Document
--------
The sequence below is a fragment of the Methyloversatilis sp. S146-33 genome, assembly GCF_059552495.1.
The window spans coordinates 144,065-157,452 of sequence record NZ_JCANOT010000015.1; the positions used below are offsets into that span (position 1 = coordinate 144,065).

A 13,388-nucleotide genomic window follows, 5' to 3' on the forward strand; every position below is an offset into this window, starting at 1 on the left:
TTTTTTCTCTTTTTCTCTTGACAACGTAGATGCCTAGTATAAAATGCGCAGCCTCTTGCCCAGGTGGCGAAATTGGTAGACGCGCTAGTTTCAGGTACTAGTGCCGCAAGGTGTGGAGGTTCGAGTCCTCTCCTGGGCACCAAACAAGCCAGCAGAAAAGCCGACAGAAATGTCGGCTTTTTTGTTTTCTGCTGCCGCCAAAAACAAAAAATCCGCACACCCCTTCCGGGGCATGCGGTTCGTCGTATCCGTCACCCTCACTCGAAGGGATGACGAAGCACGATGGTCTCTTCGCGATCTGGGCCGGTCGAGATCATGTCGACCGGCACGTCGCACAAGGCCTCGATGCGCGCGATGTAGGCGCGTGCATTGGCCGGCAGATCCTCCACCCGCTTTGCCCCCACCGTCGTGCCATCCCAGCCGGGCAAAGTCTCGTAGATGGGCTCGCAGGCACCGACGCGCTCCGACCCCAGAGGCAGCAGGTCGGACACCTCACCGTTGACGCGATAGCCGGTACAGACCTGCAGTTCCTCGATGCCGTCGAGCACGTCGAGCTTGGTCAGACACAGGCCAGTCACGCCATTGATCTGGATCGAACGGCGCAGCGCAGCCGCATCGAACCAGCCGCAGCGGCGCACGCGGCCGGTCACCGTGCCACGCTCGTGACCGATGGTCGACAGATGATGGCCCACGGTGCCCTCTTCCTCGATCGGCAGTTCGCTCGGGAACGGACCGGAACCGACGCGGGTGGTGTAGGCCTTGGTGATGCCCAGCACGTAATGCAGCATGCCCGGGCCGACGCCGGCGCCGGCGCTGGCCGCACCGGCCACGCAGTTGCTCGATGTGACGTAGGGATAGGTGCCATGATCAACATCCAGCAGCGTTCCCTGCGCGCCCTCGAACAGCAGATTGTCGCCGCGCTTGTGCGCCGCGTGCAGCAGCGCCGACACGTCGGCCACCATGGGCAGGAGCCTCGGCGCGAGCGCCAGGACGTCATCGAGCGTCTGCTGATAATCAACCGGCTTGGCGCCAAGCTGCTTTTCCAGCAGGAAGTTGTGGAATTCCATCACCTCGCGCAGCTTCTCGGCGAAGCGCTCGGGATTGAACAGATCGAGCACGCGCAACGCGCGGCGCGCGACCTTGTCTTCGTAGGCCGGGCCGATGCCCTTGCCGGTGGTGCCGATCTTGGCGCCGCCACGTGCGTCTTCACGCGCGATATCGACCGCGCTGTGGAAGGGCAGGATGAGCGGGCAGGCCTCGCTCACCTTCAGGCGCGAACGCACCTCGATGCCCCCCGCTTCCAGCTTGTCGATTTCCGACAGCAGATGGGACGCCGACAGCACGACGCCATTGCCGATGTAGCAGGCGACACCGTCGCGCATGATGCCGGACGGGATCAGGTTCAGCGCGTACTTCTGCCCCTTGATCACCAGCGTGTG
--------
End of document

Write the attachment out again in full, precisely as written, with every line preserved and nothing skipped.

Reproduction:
The sequence below is a fragment of the Methyloversatilis sp. S146-33 genome, assembly GCF_059552495.1.
The window spans coordinates 144,065-157,452 of sequence record NZ_JCANOT010000015.1; the positions used below are offsets into that span (position 1 = coordinate 144,065).

A 13,388-nucleotide genomic window follows, 5' to 3' on the forward strand; every position below is an offset into this window, starting at 1 on the left:
TTTTTTCTCTTTTTCTCTTGACAACGTAGATGCCTAGTATAAAATGCGCAGCCTCTTGCCCAGGTGGCGAAATTGGTAGACGCGCTAGTTTCAGGTACTAGTGCCGCAAGGTGTGGAGGTTCGAGTCCTCTCCTGGGCACCAAACAAGCCAGCAGAAAAGCCGACAGAAATGTCGGCTTTTTTGTTTTCTGCTGCCGCCAAAAACAAAAAATCCGCACACCCCTTCCGGGGCATGCGGTTCGTCGTATCCGTCACCCTCACTCGAAGGGATGACGAAGCACGATGGTCTCTTCGCGATCTGGGCCGGTCGAGATCATGTCGACCGGCACGTCGCACAAGGCCTCGATGCGCGCGATGTAGGCGCGTGCATTGGCCGGCAGATCCTCCACCCGCTTTGCCCCCACCGTCGTGCCATCCCAGCCGGGCAAAGTCTCGTAGATGGGCTCGCAGGCACCGACGCGCTCCGACCCCAGAGGCAGCAGGTCGGACACCTCACCGTTGACGCGATAGCCGGTACAGACCTGCAGTTCCTCGATGCCGTCGAGCACGTCGAGCTTGGTCAGACACAGGCCAGTCACGCCATTGATCTGGATCGAACGGCGCAGCGCAGCCGCATCGAACCAGCCGCAGCGGCGCACGCGGCCGGTCACCGTGCCACGCTCGTGACCGATGGTCGACAGATGATGGCCCACGGTGCCCTCTTCCTCGATCGGCAGTTCGCTCGGGAACGGACCGGAACCGACGCGGGTGGTGTAGGCCTTGGTGATGCCCAGCACGTAATGCAGCATGCCCGGGCCGACGCCGGCGCCGGCGCTGGCCGCACCGGCCACGCAGTTGCTCGATGTGACGTAGGGATAGGTGCCATGATCAACATCCAGCAGCGTTCCCTGCGCGCCCTCGAACAGCAGATTGTCGCCGCGCTTGTGCGCCGCGTGCAGCAGCGCCGACACGTCGGCCACCATGGGCAGGAGCCTCGGCGCGAGCGCCAGGACGTCATCGAGCGTCTGCTGATAATCAACCGGCTTGGCGCCAAGCTGCTTTTCCAGCAGGAAGTTGTGGAATTCCATCACCTCGCGCAGCTTCTCGGCGAAGCGCTCGGGATTGAACAGATCGAGCACGCGCAACGCGCGGCGCGCGACCTTGTCTTCGTAGGCCGGGCCGATGCCCTTGCCGGTGGTGCCGATCTTGGCGCCGCCACGTGCGTCTTCACGCGCGATATCGACCGCGCTGTGGAAGGGCAGGATGAGCGGGCAGGCCTCGCTCACCTTCAGGCGCGAACGCACCTCGATGCCCCCCGCTTCCAGCTTGTCGATTTCCGACAGCAGATGGGACGCCGACAGCACGACGCCATTGCCGATGTAGCAGGCGACACCGTCGCGCATGATGCCGGACGGGATCAGGTTCAGCGCGTACTTCTGCCCCTTGATCACCAGCGTGTG